Detection of myeloperoxidase gene expression in minimally differentiated acute myelogenous leukemia (AML-MO) using in situ hybridization

S. Thomas Traweek, Jane Liu, Rita Braziel, Rochelle M. Johnson, Russell K. Brynes

Research output: Contribution to journalArticle

17 Citations (Scopus)

Abstract

Acute leukemias containing >3% myeloperoxidase (MPO)-positive blast cells, as detected cytochemically, are considered to be myelogenous in origin, regardless of the immunophenotypic markers expressed. Conversely, acute leukemias that express only myeloid antigens are also considered to be acute myelogenous leukemia (AML), even in the absence of MPO. These MPO- negative AMLs, designated AML-MO in the FAB classification, currently require either immunophenotypic or electron microscopic studies for identification. To examine the association of MPO and myeloid antigen expression in AML, particularly at the early stages of myeloid cell differentiation, we have used in situ hybridization (ISH) to evaluate MPO gene expression in myeloid leukemia cell lines and a variety of well-characterized acute leukemias, including six cases of AML-MO. Strong positivity for MPO mRNA was detected in the myeloid leukemia cell line HL-60 and in 22 of 27 AMLs (three AML- MO, four AML-M1, eight AML-M2, five AML-M4, two AML-M5a). No MPO gene expression was detected in three AML-MO, one AML-M5a, one AML-M7, 5 acute lymphoblastic leukemia, the lymphoid cell lines Molt-4 and Namalwa, or in the early myeloid cell lines K.G-1 and KG-la. Ultrastructural studies for MPO activity were performed on four AML-MO; one leukemia showed both gene expression and cytochemical activity, whereas two others contained neither MPO transcripts nor enzyme. Weak MPO gene expression was evident in one AML-MO that was negative for enzymatic activity by electron microscopy. These studies show that MPO gene expression can be detected by ISH in about half of AML-MO, supporting their presumed myelocytic derivation. However, the blasts in some AML-MO fail to express MPO, even at the molecular level, suggesting that these cells are at a very early stage of myeloid commitment or that differentiation along some other nonlymphoid cell line may be present.

Original languageEnglish (US)
Pages (from-to)212-219
Number of pages8
JournalDiagnostic Molecular Pathology
Volume4
Issue number3
StatePublished - 1995
Externally publishedYes

Fingerprint

Acute Myeloid Leukemia
Peroxidase
In Situ Hybridization
Gene Expression
Myeloid Cells
Leukemia
Cell Line
Myeloid Leukemia
Antigens
Precursor Cell Lymphoblastic Leukemia-Lymphoma
Cell Differentiation
Electron Microscopy

Keywords

  • Acute leukemia
  • In situ hybridization
  • Myeloperoxidase

ASJC Scopus subject areas

  • Cell Biology
  • Molecular Biology
  • Pathology and Forensic Medicine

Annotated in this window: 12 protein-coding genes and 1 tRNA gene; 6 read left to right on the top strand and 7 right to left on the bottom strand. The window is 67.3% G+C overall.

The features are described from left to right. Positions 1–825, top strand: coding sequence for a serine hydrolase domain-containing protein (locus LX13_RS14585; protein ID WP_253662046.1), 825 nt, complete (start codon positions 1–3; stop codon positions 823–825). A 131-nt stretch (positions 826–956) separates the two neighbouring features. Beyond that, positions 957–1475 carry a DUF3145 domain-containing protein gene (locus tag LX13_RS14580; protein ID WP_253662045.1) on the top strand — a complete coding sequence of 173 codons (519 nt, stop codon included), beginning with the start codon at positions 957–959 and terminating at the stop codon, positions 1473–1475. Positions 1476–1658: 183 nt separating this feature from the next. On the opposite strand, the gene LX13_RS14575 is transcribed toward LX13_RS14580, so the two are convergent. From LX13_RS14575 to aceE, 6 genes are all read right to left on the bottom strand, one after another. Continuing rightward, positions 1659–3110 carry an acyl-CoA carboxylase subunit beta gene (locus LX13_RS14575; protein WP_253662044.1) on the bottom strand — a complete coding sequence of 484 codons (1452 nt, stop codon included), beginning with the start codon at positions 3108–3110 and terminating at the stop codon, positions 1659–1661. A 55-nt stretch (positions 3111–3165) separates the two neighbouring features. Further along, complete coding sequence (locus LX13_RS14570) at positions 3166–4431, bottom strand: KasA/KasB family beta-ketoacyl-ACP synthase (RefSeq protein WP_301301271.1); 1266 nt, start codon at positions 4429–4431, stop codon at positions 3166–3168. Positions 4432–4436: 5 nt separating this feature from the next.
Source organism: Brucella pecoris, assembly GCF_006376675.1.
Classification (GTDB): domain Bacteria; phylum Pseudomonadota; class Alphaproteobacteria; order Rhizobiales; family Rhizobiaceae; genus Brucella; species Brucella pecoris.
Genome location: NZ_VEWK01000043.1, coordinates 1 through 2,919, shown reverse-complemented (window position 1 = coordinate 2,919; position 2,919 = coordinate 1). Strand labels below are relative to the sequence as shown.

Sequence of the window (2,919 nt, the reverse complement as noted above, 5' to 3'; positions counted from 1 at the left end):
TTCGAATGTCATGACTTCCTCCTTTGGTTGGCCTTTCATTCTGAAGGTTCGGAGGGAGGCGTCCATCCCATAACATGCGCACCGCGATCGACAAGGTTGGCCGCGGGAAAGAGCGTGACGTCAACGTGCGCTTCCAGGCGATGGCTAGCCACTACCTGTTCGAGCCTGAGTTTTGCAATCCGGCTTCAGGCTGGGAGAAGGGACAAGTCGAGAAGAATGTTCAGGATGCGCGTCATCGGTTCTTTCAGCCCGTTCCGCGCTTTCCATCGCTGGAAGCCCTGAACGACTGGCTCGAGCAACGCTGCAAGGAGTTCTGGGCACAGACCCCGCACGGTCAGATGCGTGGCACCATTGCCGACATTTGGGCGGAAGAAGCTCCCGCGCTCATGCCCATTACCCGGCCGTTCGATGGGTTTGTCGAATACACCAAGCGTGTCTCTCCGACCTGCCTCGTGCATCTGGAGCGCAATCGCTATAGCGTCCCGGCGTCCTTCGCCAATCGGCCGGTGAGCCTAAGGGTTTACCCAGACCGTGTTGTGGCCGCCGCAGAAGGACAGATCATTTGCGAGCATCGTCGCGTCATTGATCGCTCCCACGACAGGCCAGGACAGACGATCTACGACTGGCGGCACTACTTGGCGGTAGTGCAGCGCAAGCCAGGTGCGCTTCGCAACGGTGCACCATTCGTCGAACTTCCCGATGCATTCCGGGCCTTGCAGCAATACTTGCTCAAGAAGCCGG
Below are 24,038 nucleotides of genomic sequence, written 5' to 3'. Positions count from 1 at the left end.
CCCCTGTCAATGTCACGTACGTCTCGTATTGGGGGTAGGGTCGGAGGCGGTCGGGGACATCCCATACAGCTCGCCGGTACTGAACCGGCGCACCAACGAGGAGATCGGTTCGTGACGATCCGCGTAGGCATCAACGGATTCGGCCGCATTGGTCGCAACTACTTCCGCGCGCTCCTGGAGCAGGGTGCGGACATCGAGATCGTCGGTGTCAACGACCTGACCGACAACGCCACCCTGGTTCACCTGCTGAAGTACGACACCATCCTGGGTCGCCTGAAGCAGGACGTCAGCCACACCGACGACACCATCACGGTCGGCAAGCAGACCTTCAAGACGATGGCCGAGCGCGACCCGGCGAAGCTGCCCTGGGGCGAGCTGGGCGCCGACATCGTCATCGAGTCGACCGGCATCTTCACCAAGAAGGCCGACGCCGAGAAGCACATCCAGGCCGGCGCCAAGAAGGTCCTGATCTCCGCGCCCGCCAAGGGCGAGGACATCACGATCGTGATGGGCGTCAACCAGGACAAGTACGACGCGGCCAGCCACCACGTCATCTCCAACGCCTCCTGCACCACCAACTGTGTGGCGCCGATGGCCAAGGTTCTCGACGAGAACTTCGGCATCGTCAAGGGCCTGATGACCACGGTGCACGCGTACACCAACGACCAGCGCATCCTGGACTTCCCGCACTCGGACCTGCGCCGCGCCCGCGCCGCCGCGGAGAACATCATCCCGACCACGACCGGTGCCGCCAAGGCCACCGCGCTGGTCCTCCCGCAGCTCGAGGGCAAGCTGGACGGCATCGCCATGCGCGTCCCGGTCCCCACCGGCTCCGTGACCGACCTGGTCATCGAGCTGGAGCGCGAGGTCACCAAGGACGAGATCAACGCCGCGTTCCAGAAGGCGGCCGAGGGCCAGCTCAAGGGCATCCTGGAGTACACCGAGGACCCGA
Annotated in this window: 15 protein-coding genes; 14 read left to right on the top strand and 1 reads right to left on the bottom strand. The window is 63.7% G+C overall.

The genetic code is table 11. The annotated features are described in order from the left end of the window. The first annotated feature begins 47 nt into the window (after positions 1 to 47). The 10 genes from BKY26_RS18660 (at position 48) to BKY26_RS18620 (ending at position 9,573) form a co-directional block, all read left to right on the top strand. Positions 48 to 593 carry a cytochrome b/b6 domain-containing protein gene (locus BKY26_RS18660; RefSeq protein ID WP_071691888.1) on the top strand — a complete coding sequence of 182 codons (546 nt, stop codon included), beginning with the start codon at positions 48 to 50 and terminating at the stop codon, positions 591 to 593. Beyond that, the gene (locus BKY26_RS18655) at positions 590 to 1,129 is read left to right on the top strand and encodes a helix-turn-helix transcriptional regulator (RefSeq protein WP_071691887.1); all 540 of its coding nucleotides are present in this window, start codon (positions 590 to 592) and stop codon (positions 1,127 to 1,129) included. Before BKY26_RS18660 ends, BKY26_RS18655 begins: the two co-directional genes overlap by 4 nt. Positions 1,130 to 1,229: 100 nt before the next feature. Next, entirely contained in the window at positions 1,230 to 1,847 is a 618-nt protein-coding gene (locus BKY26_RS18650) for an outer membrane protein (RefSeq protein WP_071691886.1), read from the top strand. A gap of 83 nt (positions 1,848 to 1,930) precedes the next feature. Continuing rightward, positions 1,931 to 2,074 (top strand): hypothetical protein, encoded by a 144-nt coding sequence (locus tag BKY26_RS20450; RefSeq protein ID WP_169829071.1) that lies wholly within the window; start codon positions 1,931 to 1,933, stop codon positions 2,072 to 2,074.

Cite this

Detection of myeloperoxidase gene expression in minimally differentiated acute myelogenous leukemia (AML-MO) using in situ hybridization. / Traweek, S. Thomas; Liu, Jane; Braziel, Rita; Johnson, Rochelle M.; Brynes, Russell K.

In: Diagnostic Molecular Pathology, Vol. 4, No. 3, 1995, p. 212-219.

Research output: Contribution to journalArticle

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AB - Acute leukemias containing >3% myeloperoxidase (MPO)-positive blast cells, as detected cytochemically, are considered to be myelogenous in origin, regardless of the immunophenotypic markers expressed. Conversely, acute leukemias that express only myeloid antigens are also considered to be acute myelogenous leukemia (AML), even in the absence of MPO. These MPO- negative AMLs, designated AML-MO in the FAB classification, currently require either immunophenotypic or electron microscopic studies for identification. To examine the association of MPO and myeloid antigen expression in AML, particularly at the early stages of myeloid cell differentiation, we have used in situ hybridization (ISH) to evaluate MPO gene expression in myeloid leukemia cell lines and a variety of well-characterized acute leukemias, including six cases of AML-MO. Strong positivity for MPO mRNA was detected in the myeloid leukemia cell line HL-60 and in 22 of 27 AMLs (three AML- MO, four AML-M1, eight AML-M2, five AML-M4, two AML-M5a). No MPO gene expression was detected in three AML-MO, one AML-M5a, one AML-M7, 5 acute lymphoblastic leukemia, the lymphoid cell lines Molt-4 and Namalwa, or in the early myeloid cell lines K.G-1 and KG-la. Ultrastructural studies for MPO activity were performed on four AML-MO; one leukemia showed both gene expression and cytochemical activity, whereas two others contained neither MPO transcripts nor enzyme. Weak MPO gene expression was evident in one AML-MO that was negative for enzymatic activity by electron microscopy. These studies show that MPO gene expression can be detected by ISH in about half of AML-MO, supporting their presumed myelocytic derivation. However, the blasts in some AML-MO fail to express MPO, even at the molecular level, suggesting that these cells are at a very early stage of myeloid commitment or that differentiation along some other nonlymphoid cell line may be present.

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